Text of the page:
My suspicion is that this new “news cycle” on a stale story was borne out of a short Associated Press article on a wine counterfeiting ring in Italy that appeared at the end of May of this year. It was followed by two sensationalist reports, both by major mastheads, that erroneously linked the Italian story to Kurniawan.

Until all hell broke loose this month in Eastern Europe and the Middle East, there were no new major stories for the major mastheads to cover. It’s that time of year when the “summertime blues” takes over — the so-called “silly season” — and editors and producers search desperately for stories to report. Ultimately, less-than-newsworthy coverage rises to the surface (the Kurniawan reports are typical of this; the story hasn’t been “news” for more than a half of a year).

I’m deeply saddened by this.

Not because I feel bad for Kurniawan. Everyone I know who’s ever met the guy says he’s a real jerk.

Nor do I feel bad for Bill Koch, the billionaire who crusaded to put Kurniawan behind bars. Koch was featured, btw, in both of the stories (TV and radio) that I mention above.

Please click here to continue reading my post today for the Boulder wine Merchant.

Buon weekend, yall!

What Mayor De Blasio ate & drank yesterday in Sant’Agata de’ Goti

blasio italy menuYou may remember my post from January of this year on the label that winemaker Paola Mustilli created especially for NYC Mayor De Blasio.

In Paola’s words, “my dreams came true” when Hizzoner visited Sant’Agata de’ Goti yesterday and enjoyed a meal in the home of the town’s mayor, Carmine Valentino. The menu was created by chef Federico Petti, a native of Sant’Agata de’ Goti who currently works in Pavia.

That’s the Bill de Blasio label, above.

The Times covered the mayor’s spectacular “homecoming” here.

Mayor De Blasio’s grandfather was born there and “Sant’Agata remains at the core of Mr. de Blasio’s self-identity,” the paper of record reports. “It was a visit to the town as a teenager that prompted him to embrace his mother’s Italian heritage, at a time when his father’s alcoholism was tearing the family apart.”

Luciano Pignataro posted notes and more photos from the meal on his blog today.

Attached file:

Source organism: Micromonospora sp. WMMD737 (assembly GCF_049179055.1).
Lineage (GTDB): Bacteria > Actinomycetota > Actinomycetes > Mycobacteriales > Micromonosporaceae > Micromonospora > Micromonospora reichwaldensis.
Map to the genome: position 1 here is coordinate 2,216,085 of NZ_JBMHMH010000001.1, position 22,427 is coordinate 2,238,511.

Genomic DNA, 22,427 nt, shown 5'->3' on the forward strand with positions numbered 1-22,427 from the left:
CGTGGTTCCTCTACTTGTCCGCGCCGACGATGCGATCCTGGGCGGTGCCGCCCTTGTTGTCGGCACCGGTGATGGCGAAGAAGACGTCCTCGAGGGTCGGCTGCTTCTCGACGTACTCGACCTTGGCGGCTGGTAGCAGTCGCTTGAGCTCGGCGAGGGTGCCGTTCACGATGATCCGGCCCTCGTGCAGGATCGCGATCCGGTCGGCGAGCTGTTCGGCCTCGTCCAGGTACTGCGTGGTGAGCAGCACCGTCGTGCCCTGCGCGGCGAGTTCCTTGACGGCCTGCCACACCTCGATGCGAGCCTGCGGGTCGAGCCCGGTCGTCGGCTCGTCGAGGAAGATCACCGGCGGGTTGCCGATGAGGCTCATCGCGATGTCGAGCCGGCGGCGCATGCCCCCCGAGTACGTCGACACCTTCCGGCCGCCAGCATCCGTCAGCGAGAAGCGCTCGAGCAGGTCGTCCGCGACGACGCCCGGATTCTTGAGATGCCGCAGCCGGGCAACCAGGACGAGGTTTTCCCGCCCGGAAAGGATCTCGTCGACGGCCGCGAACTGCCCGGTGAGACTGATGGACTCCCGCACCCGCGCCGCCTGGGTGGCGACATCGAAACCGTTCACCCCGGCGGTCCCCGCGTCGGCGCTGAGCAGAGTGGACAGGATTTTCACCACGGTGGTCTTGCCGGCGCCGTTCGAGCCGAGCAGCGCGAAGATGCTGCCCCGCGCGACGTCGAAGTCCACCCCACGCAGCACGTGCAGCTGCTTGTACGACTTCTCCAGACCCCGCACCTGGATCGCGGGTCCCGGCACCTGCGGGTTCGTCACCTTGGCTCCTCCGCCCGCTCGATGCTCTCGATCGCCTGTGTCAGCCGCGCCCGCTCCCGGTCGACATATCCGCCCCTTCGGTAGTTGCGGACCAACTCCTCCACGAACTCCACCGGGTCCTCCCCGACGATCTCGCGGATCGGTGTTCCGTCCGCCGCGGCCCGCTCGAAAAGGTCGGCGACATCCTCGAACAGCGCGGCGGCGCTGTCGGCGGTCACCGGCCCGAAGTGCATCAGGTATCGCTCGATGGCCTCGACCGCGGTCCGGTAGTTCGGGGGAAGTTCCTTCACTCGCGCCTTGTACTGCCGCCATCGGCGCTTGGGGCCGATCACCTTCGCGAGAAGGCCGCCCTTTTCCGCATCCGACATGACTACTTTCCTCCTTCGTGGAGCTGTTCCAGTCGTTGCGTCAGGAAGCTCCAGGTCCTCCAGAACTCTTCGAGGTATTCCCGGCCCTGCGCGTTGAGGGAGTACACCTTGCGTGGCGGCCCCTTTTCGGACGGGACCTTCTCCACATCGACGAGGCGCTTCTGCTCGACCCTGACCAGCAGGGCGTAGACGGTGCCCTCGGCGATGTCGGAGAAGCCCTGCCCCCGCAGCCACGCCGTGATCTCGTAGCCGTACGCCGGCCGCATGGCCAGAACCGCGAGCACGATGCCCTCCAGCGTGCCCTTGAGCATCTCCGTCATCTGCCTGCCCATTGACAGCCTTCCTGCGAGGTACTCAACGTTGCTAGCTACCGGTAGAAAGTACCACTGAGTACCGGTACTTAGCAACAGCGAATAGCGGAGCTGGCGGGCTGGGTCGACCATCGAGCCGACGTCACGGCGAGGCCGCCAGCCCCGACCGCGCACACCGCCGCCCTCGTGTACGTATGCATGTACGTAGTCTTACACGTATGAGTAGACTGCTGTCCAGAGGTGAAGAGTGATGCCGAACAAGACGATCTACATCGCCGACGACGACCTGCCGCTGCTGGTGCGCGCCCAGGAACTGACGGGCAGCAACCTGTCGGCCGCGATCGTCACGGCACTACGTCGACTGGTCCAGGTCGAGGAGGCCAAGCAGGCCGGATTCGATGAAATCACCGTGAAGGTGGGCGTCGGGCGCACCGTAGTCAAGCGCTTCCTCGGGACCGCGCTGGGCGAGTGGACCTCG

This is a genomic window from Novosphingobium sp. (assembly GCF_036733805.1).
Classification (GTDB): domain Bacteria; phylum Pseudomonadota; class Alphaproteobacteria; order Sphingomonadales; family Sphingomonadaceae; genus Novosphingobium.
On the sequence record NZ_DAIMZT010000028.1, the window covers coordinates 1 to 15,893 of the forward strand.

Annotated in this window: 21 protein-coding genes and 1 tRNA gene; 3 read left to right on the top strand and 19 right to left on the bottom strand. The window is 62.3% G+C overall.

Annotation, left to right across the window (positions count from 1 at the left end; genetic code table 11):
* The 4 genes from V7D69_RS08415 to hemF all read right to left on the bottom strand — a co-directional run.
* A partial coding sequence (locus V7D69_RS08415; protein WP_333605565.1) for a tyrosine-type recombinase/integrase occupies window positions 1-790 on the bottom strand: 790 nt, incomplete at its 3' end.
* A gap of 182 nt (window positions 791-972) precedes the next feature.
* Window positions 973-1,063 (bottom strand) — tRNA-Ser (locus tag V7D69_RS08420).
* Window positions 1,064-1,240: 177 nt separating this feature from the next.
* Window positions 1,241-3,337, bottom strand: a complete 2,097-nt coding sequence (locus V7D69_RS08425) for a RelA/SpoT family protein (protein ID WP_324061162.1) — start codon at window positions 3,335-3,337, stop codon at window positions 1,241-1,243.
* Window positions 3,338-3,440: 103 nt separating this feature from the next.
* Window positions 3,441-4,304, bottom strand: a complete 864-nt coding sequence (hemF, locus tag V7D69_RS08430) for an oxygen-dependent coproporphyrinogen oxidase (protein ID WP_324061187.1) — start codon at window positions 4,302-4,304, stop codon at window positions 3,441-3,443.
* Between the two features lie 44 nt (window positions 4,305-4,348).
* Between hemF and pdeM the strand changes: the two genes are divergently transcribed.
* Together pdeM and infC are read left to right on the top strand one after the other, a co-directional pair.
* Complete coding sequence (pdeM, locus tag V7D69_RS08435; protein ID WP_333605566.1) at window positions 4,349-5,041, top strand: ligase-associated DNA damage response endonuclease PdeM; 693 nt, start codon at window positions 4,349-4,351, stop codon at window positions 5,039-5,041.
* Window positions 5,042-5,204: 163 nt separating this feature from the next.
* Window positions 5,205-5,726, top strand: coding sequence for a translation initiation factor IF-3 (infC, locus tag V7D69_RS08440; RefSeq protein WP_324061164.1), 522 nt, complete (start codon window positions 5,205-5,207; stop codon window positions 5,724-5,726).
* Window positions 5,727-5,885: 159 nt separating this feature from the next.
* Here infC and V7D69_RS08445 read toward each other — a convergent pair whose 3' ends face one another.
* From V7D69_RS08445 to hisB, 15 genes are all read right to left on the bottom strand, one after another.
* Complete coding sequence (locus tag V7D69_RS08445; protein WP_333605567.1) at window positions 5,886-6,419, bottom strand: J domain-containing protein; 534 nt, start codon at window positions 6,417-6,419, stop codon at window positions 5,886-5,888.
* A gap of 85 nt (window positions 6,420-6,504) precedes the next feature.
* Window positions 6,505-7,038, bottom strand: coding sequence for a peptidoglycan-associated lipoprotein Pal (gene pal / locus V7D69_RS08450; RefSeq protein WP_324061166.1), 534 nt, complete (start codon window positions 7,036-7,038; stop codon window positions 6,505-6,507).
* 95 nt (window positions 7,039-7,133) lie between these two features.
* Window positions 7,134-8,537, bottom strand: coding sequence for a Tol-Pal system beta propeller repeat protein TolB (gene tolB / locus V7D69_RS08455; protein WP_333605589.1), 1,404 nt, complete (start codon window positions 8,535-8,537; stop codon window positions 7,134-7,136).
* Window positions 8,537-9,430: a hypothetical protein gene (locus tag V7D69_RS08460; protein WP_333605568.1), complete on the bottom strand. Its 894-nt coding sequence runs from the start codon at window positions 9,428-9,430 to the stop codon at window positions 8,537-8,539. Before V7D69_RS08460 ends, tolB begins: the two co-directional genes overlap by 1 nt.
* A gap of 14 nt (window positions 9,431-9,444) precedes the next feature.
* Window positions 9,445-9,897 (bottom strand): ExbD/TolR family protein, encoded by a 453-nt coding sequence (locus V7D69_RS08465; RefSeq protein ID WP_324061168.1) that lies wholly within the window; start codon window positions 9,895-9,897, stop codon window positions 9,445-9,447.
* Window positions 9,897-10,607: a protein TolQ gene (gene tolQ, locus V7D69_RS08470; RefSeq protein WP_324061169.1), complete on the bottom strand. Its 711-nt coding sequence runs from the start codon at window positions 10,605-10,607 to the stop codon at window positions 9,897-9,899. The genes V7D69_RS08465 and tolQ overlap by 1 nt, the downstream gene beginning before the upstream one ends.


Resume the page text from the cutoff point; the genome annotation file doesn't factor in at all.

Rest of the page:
And I just had to share this image and the menu (which Paola sent to me this morning).

mayor menu sant agata goti

Colfondo trademark owner Drusian says he will give the designation to Prosecco consortia

“Colfondo” trademark owner Francesco Drusian appears poised to give the designation to the Prosecco DOCG consortia, according to a report published today by the popular Italian wine blog Intravino.

“After twelve years,” writes Intravino contributor Giovanni Corazzol, “Drusian has expressed his willingness to give the trademark to the two consortia [Conegliano-Valdobbiadene and Montello-Colli Asolani]. The consortia will safeguard the trademark and they will incorporate the production method into their appellation regulations. By doing so, they will bring clarity to a field threatened by low-quality products that have been created using illicit means, often outside the DOCG area and often with different grapes.”

At present, the Prosecco DOCG (which applies to both consortia) recognizes and allows for Prosecco re-fermented in bottle as a sanctioned category. But the appellation regulations do not mention nor regulate the designation colfondo.

News of Drusian’s willingness to share the trademark arrived during a Prosecco producers conference organized in Valdobbiadene township last week by Turin university wine law professor Michele Antonio Fino.

Today, the editors of Intravino also shared Fino’s slides, including the following, which addresses the issue of how the term colfondo is used liberally by winemakers and even beer and wine-cooler producers outside of the Prosecco DOCG where it originated.

The Franciacorta designation Satén, created by the Bellavista winery and then given to the appellation’s consortium, offers a precedent, writes Fino.

Click here to continue reading my post today for the Bele Casel blog.